John Boehner Says GOP Will Move Forward With Plan That Could Risk DHS Shutdown

John Boehner Says GOP Will Move Forward With Plan That Could Risk DHS Shutdown

WASHINGTON -- After gunmen attacked a satirical French newspaper on Wednesday, House Speaker John Boehner (R-Ohio) said Republicans won't back away from a fight over immigration that risks halting funding for the U.S. Department of Homeland Security.

"I believe that the president's executive actions with regard to immigration are outside of the Constitution and outside of his powers, and I believe that we can deal with that issue in the Department of Homeland Security bill without jeopardizing the security of our country," he told reporters when asked whether the Paris attacks would change the GOP's strategy on funding DHS.

The department is set to run out of funding at the end of February, after a deal cut last month excluded it from longer-term appropriations made for the rest of the government. Now, Republicans are working on a plan to fund DHS that includes measures to block President Barack Obama's executive actions on immigration, which would give work authorization to up to 5 million people.

If those measures led to a DHS shutdown -- and there's a very real chance they could, given Obama's opposition to efforts to kill his programs -- both parties would likely blame each other. But Republicans will have to determine how to fight Obama on immigration while funding DHS, even if they think the ultimate blame for a shutdown should be placed on the president.

While Boehner said a DHS funding fight over immigration wouldn't harm national security, other GOP members questioned the strategy. Rep. Peter King (R-N.Y.), who chairs the House Homeland Security Subcommittee on Counterterrorism and Intelligence, said Wednesday on Fox News that he hopes the attack in Paris will be "a wake-up call in Congress" that members need to fund DHS.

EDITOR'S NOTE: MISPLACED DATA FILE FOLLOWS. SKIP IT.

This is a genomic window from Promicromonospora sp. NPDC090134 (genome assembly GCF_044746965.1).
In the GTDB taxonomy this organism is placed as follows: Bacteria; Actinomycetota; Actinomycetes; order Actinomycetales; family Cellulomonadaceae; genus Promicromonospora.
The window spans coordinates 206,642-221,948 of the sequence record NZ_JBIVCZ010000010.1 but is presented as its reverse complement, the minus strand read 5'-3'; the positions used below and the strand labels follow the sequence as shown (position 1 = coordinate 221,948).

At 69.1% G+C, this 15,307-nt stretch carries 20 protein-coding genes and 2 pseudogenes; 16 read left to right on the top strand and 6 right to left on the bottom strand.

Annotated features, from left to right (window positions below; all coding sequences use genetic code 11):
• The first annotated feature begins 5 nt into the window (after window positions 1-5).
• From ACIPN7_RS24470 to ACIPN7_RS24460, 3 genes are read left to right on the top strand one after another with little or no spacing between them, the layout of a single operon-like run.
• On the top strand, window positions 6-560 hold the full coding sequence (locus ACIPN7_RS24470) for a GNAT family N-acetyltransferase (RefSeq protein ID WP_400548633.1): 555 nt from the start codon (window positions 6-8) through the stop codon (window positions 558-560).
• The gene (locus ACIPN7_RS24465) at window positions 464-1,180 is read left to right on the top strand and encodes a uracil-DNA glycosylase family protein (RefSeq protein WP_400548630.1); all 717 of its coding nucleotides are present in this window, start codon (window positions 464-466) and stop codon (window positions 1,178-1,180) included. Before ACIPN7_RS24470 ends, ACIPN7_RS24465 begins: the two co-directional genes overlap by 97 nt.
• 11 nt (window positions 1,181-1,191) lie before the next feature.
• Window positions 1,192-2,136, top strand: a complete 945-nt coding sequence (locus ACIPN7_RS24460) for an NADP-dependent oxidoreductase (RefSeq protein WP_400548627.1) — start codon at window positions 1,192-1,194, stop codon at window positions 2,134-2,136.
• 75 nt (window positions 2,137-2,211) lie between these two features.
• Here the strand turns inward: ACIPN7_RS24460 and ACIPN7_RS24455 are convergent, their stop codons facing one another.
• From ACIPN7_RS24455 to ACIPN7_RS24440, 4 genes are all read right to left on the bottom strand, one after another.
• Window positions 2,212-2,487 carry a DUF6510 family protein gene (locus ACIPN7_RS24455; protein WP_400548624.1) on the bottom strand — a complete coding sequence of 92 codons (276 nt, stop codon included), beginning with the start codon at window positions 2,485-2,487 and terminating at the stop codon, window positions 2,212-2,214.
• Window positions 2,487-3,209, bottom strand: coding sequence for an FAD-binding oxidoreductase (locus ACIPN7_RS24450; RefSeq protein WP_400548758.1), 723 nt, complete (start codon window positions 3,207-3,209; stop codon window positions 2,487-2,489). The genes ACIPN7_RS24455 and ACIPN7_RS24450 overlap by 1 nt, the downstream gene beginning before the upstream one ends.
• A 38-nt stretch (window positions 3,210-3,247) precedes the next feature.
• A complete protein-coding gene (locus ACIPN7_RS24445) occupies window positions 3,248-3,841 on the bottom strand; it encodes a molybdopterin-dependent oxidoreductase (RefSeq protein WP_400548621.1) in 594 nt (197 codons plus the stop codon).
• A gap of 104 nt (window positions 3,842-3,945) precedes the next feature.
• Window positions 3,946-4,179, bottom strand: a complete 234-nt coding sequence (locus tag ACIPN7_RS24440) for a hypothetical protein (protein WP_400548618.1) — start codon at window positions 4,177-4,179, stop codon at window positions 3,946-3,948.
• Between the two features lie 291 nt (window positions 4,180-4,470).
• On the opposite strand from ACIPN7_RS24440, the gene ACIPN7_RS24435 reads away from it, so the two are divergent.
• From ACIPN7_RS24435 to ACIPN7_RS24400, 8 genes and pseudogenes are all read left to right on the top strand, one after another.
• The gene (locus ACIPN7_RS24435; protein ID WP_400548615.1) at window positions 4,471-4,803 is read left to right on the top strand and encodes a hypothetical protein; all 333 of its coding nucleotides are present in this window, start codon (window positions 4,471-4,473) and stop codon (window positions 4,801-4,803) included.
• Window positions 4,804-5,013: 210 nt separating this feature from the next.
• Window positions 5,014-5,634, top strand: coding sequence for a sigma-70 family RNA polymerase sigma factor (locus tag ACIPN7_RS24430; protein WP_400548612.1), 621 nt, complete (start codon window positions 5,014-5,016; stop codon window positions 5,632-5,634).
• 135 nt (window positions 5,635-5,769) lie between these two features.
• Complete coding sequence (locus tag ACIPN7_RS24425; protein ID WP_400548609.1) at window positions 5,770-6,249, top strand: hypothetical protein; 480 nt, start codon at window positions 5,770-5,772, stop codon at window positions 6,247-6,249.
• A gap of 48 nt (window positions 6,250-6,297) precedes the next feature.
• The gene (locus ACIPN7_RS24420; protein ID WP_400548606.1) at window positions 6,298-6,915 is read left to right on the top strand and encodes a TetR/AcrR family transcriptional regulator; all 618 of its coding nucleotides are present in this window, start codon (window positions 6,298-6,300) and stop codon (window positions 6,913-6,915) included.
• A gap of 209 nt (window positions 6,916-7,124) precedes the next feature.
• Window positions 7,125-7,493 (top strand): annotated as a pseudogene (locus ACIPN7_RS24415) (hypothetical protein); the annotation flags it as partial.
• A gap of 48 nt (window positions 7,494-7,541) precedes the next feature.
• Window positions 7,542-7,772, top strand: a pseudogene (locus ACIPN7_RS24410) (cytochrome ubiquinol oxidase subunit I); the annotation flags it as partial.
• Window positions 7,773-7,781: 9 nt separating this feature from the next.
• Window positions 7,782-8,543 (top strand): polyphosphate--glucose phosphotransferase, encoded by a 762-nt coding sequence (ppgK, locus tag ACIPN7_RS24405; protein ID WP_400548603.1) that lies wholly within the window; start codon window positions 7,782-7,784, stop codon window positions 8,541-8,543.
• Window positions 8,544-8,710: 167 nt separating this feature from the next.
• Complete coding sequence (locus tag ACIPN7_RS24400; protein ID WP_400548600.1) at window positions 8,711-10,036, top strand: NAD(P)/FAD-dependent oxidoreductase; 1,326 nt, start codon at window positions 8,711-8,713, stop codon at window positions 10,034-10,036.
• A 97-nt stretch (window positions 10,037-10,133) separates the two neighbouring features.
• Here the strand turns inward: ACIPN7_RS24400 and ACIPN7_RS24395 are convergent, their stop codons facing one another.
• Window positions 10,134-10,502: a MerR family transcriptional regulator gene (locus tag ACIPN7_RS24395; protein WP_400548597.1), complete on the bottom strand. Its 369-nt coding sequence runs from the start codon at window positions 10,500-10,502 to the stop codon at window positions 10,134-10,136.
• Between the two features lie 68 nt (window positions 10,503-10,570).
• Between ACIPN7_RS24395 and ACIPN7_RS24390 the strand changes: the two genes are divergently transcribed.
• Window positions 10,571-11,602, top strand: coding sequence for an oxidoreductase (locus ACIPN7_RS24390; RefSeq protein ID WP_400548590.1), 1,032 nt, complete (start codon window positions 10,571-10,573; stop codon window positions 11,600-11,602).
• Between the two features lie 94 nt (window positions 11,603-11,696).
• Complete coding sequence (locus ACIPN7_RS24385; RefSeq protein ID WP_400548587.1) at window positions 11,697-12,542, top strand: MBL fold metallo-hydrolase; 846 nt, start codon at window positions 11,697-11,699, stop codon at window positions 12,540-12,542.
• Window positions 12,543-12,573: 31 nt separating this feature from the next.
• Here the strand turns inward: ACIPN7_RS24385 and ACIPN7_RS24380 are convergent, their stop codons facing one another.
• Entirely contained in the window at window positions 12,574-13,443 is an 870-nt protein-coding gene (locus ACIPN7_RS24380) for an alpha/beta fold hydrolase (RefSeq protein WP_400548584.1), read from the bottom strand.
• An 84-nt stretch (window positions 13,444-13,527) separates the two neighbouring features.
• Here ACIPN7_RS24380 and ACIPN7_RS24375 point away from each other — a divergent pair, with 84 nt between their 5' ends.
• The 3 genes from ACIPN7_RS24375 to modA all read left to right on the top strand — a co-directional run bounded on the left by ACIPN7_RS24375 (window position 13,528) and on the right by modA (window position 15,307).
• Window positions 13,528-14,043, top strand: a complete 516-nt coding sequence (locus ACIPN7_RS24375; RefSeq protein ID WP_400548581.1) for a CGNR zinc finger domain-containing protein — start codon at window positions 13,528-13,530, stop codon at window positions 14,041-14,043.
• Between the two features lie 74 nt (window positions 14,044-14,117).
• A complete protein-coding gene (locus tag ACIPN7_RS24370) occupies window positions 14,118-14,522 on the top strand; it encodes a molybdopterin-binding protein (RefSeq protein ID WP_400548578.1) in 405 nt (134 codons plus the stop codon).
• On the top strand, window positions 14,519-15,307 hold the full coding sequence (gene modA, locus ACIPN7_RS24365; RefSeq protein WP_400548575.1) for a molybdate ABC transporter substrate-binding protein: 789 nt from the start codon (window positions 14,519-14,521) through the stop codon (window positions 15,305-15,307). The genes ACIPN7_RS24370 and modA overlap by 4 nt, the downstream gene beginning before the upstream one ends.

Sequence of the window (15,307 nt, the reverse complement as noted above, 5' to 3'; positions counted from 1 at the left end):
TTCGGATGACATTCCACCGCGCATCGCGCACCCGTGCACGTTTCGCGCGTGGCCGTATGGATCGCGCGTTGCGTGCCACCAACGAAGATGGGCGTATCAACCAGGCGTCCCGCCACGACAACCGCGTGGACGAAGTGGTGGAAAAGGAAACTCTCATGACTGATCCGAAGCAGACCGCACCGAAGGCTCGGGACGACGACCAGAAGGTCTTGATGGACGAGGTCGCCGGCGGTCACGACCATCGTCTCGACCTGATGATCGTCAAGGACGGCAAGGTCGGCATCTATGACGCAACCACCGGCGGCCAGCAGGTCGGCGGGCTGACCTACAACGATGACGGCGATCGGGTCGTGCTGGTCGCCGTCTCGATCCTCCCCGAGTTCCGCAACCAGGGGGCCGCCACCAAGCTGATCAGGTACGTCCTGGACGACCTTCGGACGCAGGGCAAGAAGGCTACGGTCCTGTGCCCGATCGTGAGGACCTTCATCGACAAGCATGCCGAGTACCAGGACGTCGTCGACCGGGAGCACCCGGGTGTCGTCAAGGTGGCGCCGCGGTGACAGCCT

"Whatever we do on that, as far as immigration, cannot in any way be allowed to interfere with our counterterrorism methods," he said. "The juxtaposition would be terrible -- a terrorist slaughter in Paris and U.S. cuts back on Homeland Security funding. We have to be sure whatever we do, if it's going to involve immigration, we cannot in any way allow the funding or the programs that stop terrorism in this country to be impeded whatsoever."

Sen. Lindsey Graham (R-S.C.) told CNN later Wednesday morning that he hopes Republicans are rethinking their plans to use the DHS funding to retaliate against executive action on immigration. He said it would "make sense" to block funding that could be used to implement executive action, but not to allow DHS to go unfunded.

"I hope we can challenge the executive action of the president in a mature fashion," he said. "I've never been for shutting down Homeland Security."

DHS Secretary Jeh Johnson said during a congressional hearing last month that the agency needs longer-term funding to carry out plans such as expanding immigrant detention center capacity and hiring new Secret Service officers.

Still, it's not clear how big an effect a DHS shutdown would have in the short term. Even during a shutdown, employees who are deemed necessary to protect life and property continue to work, and much of DHS fits in that category. The Congressional Research Service reported after the October 2013 government shutdown that more than 85 percent of DHS employees kept working despite the funding lapse.

UPDATE: 2:56 p.m. -- Asked later Wednesday whether he thinks the funding bill is the right place to have a fight over immigration, Senate Majority Leader Mitch McConnell (R-Ky.) said Republicans had yet to determine an exact plan but Congress would fund DHS.

"It's an important piece of legislation and we'll decide in February how to handle it, but at the end of the day we're going to fund the department, obviously," he told reporters.

Michael McAuliff contributed reporting.

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